Seven years in Iraq. One million deaths. Mass destruction. US liberation:
The shell of a prison that will never be used rises from the desert on the edge of this dusty town north of Baghdad, a hulking monument to the wasted promise of America’s massive, $53-billion reconstruction effort in Iraq.
Construction began in May 2004 at a time when U.S. money was pouring into the country. It quickly ran into huge cost overruns. Violence erupted in the area, and a manager was shot dead in his office. The Iraqi government said it didn’t want or need the prison. In 2007 the project was abandoned, but only after $40 million of U.S. taxpayer money had been spent.
The prison is just one of the more vivid examples of what is likely to be “a significant legacy of waste” in the reconstruction program, said Stuart Bowen, the head of the office of the Special Inspector General for Iraq Reconstruction, which audited the project as well as many others littering the battered Iraqi landscape.
Perhaps nothing symbolizes the failure of America’s aspirations in Iraq more than the lack of electricity. Back in 2003, the newly installed U.S. occupation authority announced plans to increase Iraq’s power generation to 6,000 megawatts a day by the summer of 2004, deemed enough to give Iraqis a big boost compared with the Saddam Hussein era.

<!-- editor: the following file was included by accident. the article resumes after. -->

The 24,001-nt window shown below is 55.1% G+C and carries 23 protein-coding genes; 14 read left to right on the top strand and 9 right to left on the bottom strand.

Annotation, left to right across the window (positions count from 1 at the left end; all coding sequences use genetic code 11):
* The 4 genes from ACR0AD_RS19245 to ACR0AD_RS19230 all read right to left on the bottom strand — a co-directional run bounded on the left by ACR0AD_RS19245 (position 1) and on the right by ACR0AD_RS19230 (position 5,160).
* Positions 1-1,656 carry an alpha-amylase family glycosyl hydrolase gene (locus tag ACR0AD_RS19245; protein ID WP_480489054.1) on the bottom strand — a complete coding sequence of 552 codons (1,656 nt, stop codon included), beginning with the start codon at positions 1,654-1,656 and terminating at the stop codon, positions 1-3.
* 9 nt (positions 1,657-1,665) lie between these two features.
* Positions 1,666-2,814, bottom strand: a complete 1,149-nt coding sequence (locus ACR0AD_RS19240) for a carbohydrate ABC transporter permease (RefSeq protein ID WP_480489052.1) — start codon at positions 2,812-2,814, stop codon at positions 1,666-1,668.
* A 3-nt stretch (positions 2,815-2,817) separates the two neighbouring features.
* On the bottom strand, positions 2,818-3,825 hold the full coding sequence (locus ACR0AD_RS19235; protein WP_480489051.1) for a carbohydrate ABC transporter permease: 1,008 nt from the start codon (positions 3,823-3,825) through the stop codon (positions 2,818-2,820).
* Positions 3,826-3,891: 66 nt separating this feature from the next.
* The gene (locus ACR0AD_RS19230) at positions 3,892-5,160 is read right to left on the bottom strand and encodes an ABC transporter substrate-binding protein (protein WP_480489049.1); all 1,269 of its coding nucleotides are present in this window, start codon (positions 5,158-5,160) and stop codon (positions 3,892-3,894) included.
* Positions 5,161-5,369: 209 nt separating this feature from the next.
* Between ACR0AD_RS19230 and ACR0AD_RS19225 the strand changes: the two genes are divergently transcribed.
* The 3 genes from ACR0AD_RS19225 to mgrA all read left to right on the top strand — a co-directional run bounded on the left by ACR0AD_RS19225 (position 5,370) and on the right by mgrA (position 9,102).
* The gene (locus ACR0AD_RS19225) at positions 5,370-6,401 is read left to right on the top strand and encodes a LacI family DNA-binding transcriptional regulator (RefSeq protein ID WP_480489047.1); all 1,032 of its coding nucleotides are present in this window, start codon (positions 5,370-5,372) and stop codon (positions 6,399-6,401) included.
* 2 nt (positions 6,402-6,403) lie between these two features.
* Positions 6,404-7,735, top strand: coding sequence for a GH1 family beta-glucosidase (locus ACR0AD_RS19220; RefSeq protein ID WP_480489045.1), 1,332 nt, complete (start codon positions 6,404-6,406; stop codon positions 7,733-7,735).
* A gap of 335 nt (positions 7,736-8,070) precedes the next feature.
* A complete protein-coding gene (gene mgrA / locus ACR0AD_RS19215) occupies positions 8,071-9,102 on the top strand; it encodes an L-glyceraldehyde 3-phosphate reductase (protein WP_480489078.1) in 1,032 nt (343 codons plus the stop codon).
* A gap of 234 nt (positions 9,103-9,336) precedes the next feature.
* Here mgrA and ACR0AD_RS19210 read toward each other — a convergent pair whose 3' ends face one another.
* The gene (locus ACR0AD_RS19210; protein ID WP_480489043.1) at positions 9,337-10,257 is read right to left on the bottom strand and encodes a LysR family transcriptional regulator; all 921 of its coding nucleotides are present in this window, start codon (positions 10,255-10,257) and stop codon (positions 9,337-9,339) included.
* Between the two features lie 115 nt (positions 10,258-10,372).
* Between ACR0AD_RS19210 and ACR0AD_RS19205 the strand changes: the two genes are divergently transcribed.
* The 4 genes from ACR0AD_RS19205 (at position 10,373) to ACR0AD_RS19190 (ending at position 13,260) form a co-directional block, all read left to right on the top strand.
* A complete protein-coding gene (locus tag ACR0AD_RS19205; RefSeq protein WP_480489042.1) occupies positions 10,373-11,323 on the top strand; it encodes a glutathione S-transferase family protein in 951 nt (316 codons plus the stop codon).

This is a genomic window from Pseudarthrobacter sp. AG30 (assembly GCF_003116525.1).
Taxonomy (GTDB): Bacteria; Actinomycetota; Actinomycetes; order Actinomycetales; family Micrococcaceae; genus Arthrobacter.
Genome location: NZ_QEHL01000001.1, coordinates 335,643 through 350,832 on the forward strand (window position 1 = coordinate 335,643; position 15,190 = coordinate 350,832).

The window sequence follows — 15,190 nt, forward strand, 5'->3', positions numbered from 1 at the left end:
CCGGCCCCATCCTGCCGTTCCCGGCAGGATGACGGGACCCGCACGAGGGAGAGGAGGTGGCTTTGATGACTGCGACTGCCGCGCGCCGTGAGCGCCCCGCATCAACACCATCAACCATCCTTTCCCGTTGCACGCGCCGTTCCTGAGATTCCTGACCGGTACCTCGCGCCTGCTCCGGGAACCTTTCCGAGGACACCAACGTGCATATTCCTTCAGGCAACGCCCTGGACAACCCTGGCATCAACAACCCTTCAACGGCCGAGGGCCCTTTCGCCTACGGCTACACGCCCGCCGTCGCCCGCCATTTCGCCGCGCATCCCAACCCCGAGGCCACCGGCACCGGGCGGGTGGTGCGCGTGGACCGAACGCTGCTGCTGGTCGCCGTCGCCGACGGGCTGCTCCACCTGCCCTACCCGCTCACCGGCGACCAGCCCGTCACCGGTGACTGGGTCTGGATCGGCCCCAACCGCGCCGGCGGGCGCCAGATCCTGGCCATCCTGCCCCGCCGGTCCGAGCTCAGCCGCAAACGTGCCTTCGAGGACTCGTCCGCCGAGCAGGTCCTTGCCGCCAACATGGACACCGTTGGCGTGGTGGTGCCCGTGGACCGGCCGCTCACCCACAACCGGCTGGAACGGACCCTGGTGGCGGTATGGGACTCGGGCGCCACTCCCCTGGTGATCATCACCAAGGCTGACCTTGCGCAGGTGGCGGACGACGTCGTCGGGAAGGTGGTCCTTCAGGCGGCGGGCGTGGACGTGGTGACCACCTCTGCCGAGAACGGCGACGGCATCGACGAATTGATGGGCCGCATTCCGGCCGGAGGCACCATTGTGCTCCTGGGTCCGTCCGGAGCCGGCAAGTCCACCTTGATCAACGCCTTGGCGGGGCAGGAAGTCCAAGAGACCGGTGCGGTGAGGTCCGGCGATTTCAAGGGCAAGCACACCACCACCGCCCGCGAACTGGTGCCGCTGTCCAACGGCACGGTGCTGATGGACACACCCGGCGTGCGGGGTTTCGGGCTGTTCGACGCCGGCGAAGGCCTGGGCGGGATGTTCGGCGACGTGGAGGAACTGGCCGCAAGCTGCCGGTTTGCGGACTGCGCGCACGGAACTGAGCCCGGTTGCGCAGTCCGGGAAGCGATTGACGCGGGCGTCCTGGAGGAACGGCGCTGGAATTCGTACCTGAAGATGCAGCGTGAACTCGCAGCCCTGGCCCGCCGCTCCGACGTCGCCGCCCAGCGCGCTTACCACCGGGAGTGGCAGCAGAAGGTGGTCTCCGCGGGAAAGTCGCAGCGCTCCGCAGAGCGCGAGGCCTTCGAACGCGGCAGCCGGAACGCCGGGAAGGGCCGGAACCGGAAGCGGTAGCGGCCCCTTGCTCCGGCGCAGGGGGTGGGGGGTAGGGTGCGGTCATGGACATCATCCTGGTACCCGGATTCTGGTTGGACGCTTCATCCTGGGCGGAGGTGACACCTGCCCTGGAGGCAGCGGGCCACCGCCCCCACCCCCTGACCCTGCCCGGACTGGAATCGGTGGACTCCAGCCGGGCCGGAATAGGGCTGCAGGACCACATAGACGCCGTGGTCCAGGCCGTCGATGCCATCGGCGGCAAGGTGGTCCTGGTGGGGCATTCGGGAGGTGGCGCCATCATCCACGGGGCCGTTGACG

Six summers and $4.9 billion in U.S. taxpayer money later, Iraqis are sweltering in temperatures that routinely hit 120 degrees with no more than a few hours of electricity a day in most places. Domestic production has peaked at around 5,500 megawatts, public anger is growing, and demonstrations protesting the lack of power have turned violent.
Security accounted for a huge portion of the costs, said Charles Ries, who headed the economics section at the U.S. Embassy in Baghdad in 2007-08. He estimates that 30% of the money spent on reconstruction went toward paying foreign security contractors to guard sites and personnel, a cost that Iraqis wouldn’t have incurred.